The badness of our hearts,
Astonished at the amazing view,
The soul with horror starts.
The dungeon op'ning, foul as hell,
Its loathsome stench emits ;
And, brooding in each secret cell,
Some hideous monster sits.
Swarms of ill thoughts their bane diffuse,
Proud, envious, false, unclean ;
And ev'ryy ransack'd corner shows
Some unsuspected sin.”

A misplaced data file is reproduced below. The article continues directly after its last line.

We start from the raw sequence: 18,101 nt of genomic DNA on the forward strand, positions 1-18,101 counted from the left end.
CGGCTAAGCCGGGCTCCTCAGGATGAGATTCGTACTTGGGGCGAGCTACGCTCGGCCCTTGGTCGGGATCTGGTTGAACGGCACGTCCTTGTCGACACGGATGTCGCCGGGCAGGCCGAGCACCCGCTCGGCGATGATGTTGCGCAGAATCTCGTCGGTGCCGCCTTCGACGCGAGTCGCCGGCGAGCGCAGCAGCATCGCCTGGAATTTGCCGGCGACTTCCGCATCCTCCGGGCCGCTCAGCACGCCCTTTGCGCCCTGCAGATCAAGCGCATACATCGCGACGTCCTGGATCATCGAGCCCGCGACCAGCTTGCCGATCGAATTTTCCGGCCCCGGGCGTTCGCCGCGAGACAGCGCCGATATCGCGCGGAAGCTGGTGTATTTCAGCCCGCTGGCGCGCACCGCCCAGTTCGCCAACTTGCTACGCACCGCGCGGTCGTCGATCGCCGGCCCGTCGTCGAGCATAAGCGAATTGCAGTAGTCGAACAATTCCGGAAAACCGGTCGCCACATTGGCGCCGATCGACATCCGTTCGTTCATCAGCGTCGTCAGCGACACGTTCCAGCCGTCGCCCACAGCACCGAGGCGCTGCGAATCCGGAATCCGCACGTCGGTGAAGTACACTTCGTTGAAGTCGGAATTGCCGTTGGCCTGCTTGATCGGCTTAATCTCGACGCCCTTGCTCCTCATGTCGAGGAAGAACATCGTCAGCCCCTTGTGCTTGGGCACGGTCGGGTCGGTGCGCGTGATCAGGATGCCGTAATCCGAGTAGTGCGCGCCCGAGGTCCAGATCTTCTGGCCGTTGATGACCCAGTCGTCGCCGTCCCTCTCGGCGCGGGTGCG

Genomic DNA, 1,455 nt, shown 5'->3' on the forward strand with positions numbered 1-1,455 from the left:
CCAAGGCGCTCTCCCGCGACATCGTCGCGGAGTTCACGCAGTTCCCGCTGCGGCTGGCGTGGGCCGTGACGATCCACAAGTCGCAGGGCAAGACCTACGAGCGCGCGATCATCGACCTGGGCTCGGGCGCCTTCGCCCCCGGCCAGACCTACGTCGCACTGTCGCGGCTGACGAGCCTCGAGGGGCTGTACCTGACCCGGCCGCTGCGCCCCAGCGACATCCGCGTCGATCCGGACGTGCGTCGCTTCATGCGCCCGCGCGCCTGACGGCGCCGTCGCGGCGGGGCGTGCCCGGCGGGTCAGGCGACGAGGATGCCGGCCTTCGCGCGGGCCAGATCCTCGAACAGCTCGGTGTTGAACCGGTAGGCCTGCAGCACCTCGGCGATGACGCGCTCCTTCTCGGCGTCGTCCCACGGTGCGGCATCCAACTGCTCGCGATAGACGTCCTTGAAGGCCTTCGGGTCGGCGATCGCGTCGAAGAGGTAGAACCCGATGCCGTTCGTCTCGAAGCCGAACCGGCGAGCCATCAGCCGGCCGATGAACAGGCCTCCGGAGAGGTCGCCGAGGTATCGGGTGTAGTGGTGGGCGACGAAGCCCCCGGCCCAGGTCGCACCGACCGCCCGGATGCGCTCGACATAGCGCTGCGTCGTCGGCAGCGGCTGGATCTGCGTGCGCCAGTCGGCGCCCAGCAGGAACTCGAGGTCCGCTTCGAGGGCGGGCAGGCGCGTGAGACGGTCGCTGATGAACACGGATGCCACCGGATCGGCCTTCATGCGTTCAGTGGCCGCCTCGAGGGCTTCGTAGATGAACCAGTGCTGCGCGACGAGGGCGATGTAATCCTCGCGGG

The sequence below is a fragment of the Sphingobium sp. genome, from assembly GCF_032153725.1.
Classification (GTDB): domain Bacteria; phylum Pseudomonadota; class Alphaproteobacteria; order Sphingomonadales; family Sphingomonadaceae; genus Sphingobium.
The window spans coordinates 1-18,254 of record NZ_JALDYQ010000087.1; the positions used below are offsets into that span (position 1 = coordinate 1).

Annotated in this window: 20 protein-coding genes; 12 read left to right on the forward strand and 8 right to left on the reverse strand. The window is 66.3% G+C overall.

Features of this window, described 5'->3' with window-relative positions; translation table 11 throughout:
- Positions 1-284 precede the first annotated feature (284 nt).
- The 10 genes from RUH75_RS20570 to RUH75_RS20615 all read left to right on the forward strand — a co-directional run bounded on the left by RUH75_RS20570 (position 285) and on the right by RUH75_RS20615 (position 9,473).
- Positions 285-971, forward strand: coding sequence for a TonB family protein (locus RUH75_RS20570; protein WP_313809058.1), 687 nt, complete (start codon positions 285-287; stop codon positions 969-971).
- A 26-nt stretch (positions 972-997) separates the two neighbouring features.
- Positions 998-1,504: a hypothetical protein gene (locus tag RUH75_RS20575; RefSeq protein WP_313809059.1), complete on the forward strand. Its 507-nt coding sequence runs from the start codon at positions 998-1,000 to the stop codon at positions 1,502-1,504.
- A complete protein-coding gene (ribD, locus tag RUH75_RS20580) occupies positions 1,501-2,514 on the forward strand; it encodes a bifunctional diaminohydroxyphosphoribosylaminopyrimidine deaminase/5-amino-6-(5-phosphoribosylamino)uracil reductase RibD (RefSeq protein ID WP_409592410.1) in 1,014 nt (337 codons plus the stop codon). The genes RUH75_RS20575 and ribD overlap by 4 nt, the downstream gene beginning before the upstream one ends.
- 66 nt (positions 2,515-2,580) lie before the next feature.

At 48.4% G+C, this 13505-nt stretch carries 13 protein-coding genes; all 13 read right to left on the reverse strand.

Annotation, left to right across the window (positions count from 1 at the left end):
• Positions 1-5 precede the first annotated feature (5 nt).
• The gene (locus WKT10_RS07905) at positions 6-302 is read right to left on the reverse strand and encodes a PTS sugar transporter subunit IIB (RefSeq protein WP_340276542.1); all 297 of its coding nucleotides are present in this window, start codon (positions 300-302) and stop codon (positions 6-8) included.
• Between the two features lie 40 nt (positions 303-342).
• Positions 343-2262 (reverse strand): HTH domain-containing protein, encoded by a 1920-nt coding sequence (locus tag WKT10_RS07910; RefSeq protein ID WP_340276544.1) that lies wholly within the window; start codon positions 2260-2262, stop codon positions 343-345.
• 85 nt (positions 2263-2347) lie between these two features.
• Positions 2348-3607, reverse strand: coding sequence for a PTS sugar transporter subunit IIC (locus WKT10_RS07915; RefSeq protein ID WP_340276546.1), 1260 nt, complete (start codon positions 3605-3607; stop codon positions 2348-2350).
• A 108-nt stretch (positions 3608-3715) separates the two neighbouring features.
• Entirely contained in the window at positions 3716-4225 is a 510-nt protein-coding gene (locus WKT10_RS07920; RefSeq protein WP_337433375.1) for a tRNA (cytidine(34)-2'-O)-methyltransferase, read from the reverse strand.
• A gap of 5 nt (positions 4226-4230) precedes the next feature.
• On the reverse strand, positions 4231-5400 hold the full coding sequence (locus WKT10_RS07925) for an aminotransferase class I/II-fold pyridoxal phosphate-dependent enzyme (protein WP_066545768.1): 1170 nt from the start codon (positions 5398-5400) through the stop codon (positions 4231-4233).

2. But in the second place, the spiritually enlightened man— and we insist upon it that none else are spiritually enlightened— the spiritually enlightened man then perceives that all his actions are evil. “All our righteousnesses are as filthy rags.” Our righteousnesses; it does not say our unrighteousnesses. Brethren, if our righteousnesses are so bad, what must our unrighteousnesses be? Our “righteousnesses,” that is our prayers, our tears, our good deeds, those things whereof we once gloried, when we are really taught of God we perceive that these are filthy rags. The expression, “filthy rags,” in the Hebrew, is one which we could not with propriety explain in the present assembly. As the confession must be made privately and alone before God, so the full meaning of the comparison is not meant for human ear. Suffice it to say that rags which have bound up a foul, putrid, running sore, are understood by some commentators, and our righteousnesses are comparable to such rags as these. Oh tell me not that we exaggerate when we describe the fall of man! O sirs! say not that we love to depreciate our race, and that we slander that noble creature, man. All those things which you call exaggerations fall below the mark – even below the mark of what some of us have felt concerning ourselves, and that is very far from what God knows of our state. Sirs, there is sin in our prayers; they need to be prayed over again. There is filth in the very tears that we shed in penitence; there is sin in our very holiness; there is unbelief in our faith; there is hatred in our very love; there is the slime of the serpent upon the fairest flower of our garden. I know time was, in looking back upon my past life— and it had been moral and without exception to the eyes of others— yet I loathed myself that ever I should have lived such an unworthy life; and indeed at the present I can do but little otherwise, for “in me (that is in my flesh) dwelleth no good thing.” I am sure when the soul is convinced of sin it will look upon self-righteousness as the most detestable lie that ever was forged by hell, and it will regard all self-confidence as the most frightful delusion and deception into which the soul can fall. Trust in our doings, brethren? — we have no doings to trust to. If our best works are bad, and so bad that they are as filthy rags, what must our bad works be? Oh, I would have some of you remember your bad works this morning that you may repent of them. You remember how the apostle speaks of “fornicators, adulterers, thieves, covetous, drunkards,” and he says, “such were some of you; but ye are washed, but ye are sanctified.” There is no wisdom in daintily handling men's sins. There are vices in London as much as in Corinth, and we have in our churches those who once indulged in them; and in this congregation this morning we may have some who live in them still. O God, show them their sin; let them feel their guilt before thee; and let us all, as we shall do, if the spirit of God be in our hearts, confess that all our righteousnesses are as filthy rags.